Although we don’t know the details about how the relationship ended, it’s possible that Adidas had to rely on a morals clause in its agreement with Kanye. Morals clauses generally give companies the right to terminate an agreement, if a celebrity commits an act that falls within the scope of the clause. Given what’s at stake, the scope of that clause can be one of the most-negotiated provisions in these agreements.

Celebrities naturally want the clauses to be as narrow and specific as possible. (For example, a clause might only kick in if a celebrity is convicted of, or pleads guilty to, a felony.) This type of clause, though, won’t necessarily help if a celebrity just makes offensive statements. Thus, companies want more flexibility. (For example, they may push for a clause that allows termination if the endorser’s actions would reflect negatively on the company.)

Although these type of clauses can be helpful in cases when you want to break up with a celebrity, it’s better to avoid that situation. Think carefully before you get into bed with a celebrity, so to speak. Check them out on social media; get the scoop from their previous partners; know what you’re getting into. Hopefully, when the relationship ends, you’ll look back fondly at the good times and you won’t feel the need to go back and cut that celebrity out of all the pictures you took together.

Morals clauses generally give companies the right to terminate an agreement if a celebrity commits an act that falls within the scope of the clause

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NAD Addresses Disclosure Requirements for Paid Studies https://www.kelleydrye.com/viewpoints/blogs/ad-law-access/nad-addresses-disclosure-requirements-for-paid-studies https://www.kelleydrye.com/viewpoints/blogs/ad-law-access/nad-addresses-disclosure-requirements-for-paid-studies Tue, 12 Jul 2022 06:00:22 -0400 Liberty Mobile Puerto Rico advertised that it has the “best network” and the “best coverage” in Puerto Rico and disclosed that the claims were based on an “independent study” conducted by Global Wireless Solutions (or “GWS”). Although T-Mobile didn’t challenge the results of the study, it argued that because Liberty had paid GWS to conduct the study, the connection between the two companies should be clearly disclosed, in accordance with the FTC’s Endorsement Guides.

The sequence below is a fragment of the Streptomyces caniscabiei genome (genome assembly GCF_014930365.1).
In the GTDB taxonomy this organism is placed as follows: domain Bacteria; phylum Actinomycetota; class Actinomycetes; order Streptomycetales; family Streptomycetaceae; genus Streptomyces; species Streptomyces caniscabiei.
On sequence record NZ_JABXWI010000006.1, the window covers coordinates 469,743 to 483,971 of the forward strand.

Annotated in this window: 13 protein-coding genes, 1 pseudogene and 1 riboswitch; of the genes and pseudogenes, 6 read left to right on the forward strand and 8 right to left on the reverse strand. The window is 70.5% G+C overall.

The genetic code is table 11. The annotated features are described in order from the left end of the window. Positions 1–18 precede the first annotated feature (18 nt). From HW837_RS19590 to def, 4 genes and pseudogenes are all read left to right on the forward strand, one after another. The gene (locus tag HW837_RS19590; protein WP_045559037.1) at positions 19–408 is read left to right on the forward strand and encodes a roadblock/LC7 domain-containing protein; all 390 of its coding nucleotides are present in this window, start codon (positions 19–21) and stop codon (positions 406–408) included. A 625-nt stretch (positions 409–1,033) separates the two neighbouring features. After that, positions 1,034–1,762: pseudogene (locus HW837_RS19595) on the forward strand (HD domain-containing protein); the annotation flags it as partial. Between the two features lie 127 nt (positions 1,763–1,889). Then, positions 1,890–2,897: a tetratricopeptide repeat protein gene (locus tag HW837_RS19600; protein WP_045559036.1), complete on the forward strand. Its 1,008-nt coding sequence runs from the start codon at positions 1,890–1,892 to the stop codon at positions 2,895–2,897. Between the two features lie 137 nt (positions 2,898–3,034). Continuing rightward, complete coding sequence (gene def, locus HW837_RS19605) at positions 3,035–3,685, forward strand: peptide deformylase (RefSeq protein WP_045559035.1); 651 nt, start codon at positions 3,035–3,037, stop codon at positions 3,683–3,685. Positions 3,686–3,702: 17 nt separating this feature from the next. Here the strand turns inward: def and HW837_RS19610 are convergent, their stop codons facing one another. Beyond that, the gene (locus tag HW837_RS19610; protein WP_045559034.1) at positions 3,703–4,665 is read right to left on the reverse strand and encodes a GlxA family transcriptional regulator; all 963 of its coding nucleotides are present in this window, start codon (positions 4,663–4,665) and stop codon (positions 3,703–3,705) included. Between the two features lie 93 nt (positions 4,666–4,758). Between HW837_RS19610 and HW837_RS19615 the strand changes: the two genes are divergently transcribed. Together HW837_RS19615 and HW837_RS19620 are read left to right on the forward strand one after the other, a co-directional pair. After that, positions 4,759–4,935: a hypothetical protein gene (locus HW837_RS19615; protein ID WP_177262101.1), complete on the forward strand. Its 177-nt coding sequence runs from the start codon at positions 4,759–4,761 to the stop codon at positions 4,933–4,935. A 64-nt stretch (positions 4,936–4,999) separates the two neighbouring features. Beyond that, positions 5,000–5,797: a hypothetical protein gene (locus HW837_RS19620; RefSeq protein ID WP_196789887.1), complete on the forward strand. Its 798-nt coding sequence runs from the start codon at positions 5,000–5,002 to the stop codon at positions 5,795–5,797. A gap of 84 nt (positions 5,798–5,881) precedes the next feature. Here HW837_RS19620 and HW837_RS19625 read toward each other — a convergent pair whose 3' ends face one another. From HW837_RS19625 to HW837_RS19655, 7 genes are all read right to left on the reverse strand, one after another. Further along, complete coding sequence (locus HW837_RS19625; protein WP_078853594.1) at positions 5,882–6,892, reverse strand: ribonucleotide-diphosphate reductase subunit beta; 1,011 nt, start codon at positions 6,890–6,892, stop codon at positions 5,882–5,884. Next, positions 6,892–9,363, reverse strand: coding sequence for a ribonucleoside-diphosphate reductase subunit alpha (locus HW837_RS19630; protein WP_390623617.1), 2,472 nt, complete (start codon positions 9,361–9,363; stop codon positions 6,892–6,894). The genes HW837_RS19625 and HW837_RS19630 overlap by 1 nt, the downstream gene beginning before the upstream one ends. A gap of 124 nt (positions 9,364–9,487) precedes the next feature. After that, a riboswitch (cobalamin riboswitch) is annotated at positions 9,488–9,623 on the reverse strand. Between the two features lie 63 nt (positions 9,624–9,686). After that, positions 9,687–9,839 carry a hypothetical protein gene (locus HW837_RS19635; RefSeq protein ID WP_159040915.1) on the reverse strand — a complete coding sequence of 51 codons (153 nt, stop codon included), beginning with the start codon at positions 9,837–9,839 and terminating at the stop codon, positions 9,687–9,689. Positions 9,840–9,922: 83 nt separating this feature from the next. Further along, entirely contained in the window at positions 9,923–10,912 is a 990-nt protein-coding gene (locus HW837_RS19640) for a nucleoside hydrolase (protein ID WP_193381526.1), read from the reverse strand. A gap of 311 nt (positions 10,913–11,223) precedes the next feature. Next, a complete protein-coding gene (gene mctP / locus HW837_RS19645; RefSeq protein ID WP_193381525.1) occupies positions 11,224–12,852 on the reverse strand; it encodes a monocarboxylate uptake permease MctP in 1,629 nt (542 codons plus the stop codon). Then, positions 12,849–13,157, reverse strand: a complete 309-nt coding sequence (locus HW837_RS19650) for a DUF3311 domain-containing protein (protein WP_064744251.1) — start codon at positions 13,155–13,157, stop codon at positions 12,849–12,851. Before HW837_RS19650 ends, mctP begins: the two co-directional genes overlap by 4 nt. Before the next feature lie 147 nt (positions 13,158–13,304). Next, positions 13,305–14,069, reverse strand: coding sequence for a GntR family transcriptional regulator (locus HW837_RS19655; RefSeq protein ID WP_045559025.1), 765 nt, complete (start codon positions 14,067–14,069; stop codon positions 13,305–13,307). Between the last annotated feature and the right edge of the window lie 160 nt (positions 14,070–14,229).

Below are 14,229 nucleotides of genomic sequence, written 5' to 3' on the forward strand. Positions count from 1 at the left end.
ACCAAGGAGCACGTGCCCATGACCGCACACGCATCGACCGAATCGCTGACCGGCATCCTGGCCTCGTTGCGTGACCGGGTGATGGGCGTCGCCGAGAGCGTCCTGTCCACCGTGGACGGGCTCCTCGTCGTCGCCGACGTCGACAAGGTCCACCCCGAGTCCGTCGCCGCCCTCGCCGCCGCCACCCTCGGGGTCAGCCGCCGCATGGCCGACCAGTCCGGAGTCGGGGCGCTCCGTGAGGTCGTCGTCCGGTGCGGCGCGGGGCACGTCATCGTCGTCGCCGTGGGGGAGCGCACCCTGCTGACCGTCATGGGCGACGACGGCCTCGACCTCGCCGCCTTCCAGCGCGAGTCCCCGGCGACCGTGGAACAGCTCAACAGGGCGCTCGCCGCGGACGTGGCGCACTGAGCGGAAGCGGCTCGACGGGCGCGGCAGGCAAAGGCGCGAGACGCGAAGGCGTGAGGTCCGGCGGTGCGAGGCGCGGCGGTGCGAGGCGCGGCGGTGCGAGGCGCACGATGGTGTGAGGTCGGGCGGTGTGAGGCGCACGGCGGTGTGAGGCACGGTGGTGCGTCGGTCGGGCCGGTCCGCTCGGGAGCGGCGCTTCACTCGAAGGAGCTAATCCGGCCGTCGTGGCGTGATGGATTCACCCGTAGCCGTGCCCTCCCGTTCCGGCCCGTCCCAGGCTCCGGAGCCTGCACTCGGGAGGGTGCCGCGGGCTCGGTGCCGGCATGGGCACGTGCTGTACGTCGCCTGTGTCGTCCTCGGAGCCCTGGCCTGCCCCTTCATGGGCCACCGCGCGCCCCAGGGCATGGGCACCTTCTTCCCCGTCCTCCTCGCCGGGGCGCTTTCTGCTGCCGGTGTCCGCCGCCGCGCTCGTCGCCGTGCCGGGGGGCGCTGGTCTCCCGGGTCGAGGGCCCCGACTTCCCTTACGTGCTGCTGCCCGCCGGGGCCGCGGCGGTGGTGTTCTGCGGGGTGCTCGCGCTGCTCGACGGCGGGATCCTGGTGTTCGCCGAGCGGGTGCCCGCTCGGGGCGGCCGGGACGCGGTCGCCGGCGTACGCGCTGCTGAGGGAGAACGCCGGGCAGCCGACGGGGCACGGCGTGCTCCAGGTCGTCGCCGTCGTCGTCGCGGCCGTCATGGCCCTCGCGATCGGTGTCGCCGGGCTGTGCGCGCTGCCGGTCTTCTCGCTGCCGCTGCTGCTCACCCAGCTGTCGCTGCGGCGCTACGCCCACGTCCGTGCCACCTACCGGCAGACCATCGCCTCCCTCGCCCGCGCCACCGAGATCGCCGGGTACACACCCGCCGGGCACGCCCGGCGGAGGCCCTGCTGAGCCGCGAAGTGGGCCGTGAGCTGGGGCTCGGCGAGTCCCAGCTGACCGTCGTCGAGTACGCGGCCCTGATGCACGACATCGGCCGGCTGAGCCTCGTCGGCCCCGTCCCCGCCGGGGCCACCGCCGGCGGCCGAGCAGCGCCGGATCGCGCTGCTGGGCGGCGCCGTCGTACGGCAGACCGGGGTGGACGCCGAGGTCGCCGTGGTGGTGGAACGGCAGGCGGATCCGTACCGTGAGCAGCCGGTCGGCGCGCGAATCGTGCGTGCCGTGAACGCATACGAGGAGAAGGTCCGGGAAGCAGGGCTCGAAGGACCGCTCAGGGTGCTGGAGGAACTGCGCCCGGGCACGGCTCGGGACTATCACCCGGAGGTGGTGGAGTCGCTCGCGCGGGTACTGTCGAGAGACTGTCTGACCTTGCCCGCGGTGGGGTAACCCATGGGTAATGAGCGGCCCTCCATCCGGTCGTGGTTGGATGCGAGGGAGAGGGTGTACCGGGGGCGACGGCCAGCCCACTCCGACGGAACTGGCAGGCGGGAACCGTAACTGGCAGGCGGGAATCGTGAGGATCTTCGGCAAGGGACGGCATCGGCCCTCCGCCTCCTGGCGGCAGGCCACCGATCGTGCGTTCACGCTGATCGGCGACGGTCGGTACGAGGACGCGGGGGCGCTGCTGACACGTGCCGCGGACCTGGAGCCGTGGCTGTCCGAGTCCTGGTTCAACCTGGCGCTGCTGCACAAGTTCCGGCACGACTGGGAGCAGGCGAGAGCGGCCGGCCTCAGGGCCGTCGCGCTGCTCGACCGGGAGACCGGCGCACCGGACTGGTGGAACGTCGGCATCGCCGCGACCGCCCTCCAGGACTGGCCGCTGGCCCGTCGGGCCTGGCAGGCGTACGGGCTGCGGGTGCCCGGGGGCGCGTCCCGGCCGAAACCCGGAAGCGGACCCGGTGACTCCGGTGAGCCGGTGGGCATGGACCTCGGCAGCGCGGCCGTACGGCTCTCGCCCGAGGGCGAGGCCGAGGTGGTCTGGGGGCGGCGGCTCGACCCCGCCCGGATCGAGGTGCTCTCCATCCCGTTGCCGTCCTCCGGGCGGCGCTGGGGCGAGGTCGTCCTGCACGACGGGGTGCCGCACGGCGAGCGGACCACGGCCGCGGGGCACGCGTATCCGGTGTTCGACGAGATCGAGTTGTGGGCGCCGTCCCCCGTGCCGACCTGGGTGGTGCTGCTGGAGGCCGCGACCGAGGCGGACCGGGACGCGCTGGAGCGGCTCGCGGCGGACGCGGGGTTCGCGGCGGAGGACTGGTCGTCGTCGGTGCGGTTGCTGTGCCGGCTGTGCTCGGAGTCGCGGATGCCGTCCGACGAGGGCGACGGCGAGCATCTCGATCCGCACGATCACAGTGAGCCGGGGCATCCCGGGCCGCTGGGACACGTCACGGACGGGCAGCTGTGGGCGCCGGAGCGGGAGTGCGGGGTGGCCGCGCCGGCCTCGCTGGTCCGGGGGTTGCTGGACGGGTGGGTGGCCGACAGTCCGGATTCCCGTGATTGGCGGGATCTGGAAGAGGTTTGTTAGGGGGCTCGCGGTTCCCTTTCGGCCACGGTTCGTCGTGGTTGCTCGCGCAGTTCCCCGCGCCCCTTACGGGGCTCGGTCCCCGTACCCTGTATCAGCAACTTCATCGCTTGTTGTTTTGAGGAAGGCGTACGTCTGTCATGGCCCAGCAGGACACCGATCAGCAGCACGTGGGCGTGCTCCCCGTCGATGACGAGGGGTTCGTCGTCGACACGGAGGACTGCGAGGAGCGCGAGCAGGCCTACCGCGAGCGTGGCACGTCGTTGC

Liberty argued that GWS provides similar services to other wireless providers and that it didn’t have a close working relationship with GWS. Although NAD acknowledged that there was “nothing unusual about the relationship between Liberty and GWS,” it determined that consumers “should be made aware of that relationship through a clear and conspicuous disclosure as it may affect the credibility and weight consumers give to the claim if they are aware that Liberty paid GWS for the study.”

During the course of the challenge, Liberty stopped using the term “independent study” and started to use a disclosure which stated, in part, that the study was “paid for by Liberty.” Although NAD was OK with the language, it had several concerns with how it was presented. NAD recommended that Liberty (a) use some mechanism to direct consumers’ attention to the disclosure; (b) place the language at the beginning of the disclosure, rather than at the end; and (c) ensure that the disclosure was large enough to be readable.